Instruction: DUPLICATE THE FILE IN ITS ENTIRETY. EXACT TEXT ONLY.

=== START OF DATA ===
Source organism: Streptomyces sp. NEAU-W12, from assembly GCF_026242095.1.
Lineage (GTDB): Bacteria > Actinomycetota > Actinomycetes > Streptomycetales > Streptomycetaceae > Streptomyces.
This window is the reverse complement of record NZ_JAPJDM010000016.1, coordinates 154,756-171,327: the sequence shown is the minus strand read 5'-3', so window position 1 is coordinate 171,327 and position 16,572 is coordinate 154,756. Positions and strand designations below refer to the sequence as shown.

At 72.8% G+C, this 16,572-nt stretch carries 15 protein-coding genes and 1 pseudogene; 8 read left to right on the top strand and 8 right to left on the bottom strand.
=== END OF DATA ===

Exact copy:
Source organism: Streptomyces sp. NEAU-W12, from assembly GCF_026242095.1.
Lineage (GTDB): Bacteria > Actinomycetota > Actinomycetes > Streptomycetales > Streptomycetaceae > Streptomyces.
This window is the reverse complement of record NZ_JAPJDM010000016.1, coordinates 154,756-171,327: the sequence shown is the minus strand read 5'-3', so window position 1 is coordinate 171,327 and position 16,572 is coordinate 154,756. Positions and strand designations below refer to the sequence as shown.

At 72.8% G+C, this 16,572-nt stretch carries 15 protein-coding genes and 1 pseudogene; 8 read left to right on the top strand and 8 right to left on the bottom strand.